How to work with SharePoint lists in Excel

How to work with SharePoint lists in Excel

If you work with SharePoint data in Excel you agree that performance is the key. It is easy to import large lists and connect them but the trick is to keep refresh time at a good level (minutes). Unfortunately, default Excel settings can cause serious performance issues, and figuring out why is not so simple and obvious. In this post, I compared 2 methods of loading SPO lists into Excel so you can avoid performance issues.

To import data from the SharePoint list to Excel you should use the dedicated Excel connector – From SharePoint list. This allows importing multiple lists from SharePoint Online into an Excel file. You can modify data in Excel as you wish and keep data up to date using refresh options (Excel will refresh data directly from SharePoint). You can even expand lookups columns into specific information (for example, get the e-mail address of an author, lookup id, etc.). It is an easy process but using default settings can cause serious refreshing problems.

Default import options

Let’s check default import options and how they impact refresh performance.

Open an Excel file -> go to Data tab -> select Get Data -> select From Other Sources -> click on From SharePoint List

Enter the SharePoint site address and click the OK button (we use Implementation 1.0 – default setting).

Now you can select one or multiple lists from your site. I selected Twitter List with 8000 items. At this step, you can load data to an Excel sheet or modify it before loading – let’s do this and click Transform Data.

Now you can modify columns, data types, etc. You can also expand complex columns (for example, Author) to extract specific data (by default it shows only that it is a Record). To do this just click the expand icon and select the columns you want.

I selected Title which displays the full name of an author (Created by column in SharePoint list).

You can do this operation for any complex columns. It is very useful for lookups – you can extract ids or names and create an advanced relationship between lists in Excel.

When you finish just click Close & Load to apply all changes and load data to the Excel sheet.

Now your list will be refreshed… My Twitter list refreshed for 36 minutes! Imagine that you have 10 lists with expanded lookups… It will take forever to refresh it! What to do?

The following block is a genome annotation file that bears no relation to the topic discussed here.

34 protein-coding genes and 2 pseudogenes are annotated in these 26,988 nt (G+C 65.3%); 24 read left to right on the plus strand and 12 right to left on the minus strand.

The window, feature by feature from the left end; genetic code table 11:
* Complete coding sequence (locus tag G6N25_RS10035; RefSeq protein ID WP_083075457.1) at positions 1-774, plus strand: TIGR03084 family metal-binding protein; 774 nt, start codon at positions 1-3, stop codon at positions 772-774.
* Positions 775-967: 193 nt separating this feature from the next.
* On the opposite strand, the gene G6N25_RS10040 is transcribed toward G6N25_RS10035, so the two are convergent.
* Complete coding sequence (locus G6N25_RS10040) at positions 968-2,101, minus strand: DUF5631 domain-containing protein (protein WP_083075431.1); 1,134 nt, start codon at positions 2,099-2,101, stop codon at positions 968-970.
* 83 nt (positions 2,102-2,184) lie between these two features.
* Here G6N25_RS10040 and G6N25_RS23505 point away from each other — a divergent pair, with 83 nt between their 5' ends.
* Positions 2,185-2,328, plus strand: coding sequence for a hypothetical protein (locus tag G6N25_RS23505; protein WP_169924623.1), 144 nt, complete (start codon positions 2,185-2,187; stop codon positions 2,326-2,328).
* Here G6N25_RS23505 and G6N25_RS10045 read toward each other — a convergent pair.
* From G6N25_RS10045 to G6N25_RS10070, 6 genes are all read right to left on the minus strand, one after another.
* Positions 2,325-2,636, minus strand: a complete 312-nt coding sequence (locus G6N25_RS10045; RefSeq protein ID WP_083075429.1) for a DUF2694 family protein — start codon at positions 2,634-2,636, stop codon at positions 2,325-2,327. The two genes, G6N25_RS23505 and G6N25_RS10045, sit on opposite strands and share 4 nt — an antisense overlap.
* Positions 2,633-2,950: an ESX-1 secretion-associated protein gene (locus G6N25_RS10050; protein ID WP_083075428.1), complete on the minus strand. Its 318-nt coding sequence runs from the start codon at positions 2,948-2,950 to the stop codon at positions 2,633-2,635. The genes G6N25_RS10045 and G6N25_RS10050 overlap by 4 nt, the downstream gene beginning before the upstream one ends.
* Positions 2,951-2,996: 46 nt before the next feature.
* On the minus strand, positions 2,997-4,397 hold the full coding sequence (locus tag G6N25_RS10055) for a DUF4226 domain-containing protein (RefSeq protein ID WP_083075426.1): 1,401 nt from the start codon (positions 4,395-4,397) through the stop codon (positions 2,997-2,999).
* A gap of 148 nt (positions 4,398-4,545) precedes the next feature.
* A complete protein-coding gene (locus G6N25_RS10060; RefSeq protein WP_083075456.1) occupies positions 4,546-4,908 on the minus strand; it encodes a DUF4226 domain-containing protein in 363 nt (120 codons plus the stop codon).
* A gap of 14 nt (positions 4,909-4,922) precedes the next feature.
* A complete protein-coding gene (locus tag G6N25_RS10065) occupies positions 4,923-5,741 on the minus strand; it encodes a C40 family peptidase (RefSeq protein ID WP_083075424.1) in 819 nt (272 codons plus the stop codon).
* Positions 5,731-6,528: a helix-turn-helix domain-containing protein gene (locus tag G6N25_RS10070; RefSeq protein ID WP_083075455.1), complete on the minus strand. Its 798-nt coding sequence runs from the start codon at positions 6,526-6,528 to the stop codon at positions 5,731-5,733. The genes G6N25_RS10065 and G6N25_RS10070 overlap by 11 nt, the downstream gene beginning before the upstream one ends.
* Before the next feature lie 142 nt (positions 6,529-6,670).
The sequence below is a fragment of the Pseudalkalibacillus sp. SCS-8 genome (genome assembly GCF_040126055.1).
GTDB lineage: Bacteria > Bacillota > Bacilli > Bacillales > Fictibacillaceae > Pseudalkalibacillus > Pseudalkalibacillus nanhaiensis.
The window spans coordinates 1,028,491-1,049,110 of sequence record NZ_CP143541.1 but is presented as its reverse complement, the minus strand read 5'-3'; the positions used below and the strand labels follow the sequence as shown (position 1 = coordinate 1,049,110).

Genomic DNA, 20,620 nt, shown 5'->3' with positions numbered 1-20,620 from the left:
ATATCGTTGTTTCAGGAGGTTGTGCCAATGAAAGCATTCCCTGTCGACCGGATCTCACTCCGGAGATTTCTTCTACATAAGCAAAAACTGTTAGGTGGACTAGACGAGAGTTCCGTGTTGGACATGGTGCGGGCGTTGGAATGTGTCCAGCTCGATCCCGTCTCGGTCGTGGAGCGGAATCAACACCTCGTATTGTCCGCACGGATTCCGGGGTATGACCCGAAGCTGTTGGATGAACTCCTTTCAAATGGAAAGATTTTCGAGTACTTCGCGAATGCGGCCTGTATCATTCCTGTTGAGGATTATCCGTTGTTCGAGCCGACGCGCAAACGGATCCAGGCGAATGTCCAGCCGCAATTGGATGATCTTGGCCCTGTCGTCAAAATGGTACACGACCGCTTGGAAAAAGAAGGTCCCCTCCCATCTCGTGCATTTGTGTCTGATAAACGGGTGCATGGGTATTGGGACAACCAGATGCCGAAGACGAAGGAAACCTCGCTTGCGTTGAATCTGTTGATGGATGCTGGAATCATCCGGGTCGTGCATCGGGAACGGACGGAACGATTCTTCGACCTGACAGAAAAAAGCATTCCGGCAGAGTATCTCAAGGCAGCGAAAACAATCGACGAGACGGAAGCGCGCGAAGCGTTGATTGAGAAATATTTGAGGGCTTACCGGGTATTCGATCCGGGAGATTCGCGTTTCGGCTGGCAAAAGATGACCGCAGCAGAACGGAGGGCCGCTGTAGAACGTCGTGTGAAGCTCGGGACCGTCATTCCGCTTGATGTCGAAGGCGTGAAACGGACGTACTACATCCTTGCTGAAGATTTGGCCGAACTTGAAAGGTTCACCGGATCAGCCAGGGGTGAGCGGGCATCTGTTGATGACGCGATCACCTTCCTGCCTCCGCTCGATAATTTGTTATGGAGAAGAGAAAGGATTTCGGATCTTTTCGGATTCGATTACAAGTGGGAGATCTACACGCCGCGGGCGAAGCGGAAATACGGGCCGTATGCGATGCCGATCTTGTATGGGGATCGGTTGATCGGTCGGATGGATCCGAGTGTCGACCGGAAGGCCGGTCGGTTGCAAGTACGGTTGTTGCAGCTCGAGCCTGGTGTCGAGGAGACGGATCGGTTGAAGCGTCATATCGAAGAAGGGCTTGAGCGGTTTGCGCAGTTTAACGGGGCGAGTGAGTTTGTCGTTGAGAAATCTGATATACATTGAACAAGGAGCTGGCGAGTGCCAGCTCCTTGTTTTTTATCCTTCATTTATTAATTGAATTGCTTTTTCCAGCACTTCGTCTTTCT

Easy fix – do not use expand lookups columns. Lists will refresh very fast but you will lose the awesome feature. For me – it is not a fix. I want all features and fast refresh.

Fast refresh with lookups

The real fix is to use other options during importing the SharePoint list. Instead of Implementation 1.0 we use Implementation 2.0 (Beta). This feature is fast and has some advanced options as well. At this step, you can select if you want to import all data or only data from the default view.

Select your list(s) and click Transform Data.

Now you work with columns! This time when you click on the expand icon on complex columns (lookup) you get only 2 options – Expand to New Rows or Extract Values.

To get specific data from the lookup (e.g. email, full name) we must convert the List type to the Record type. To do this add a Custom Column and select your lookup column (I used Created By). At the end of the column name add {0} which creates a Record.

Now click on expand icon on this new Custom column and you will get all possible information to extract. This time there are only 7 pieces of information for Created By columns (the Implementation 1.0 offered about 40). This method load only minimum information which should be faster.

I selected the title which stands for Full name.

Now we can Close & Load this transformation to our Excel file and check how fast it will be loaded.

This time my test Twitter list (about 8000 items) refreshed in 10 seconds. TEN SECONDS! All with an expanded lookup column. The performance is incredible compared to the old method (and still default settings in Excel).

If you work with SharePoint data in Excel files – this is the only choice and method you should use. Avoid Implementation 1.0 because it’s extremely slow with expanded lookups and you can spend a lot of time trying to understand what’s going on. By default method 1.0 is selected and it’s easy to forget about it.

You may also like

Leave a Reply

Your email address will not be published. Required fields are marked *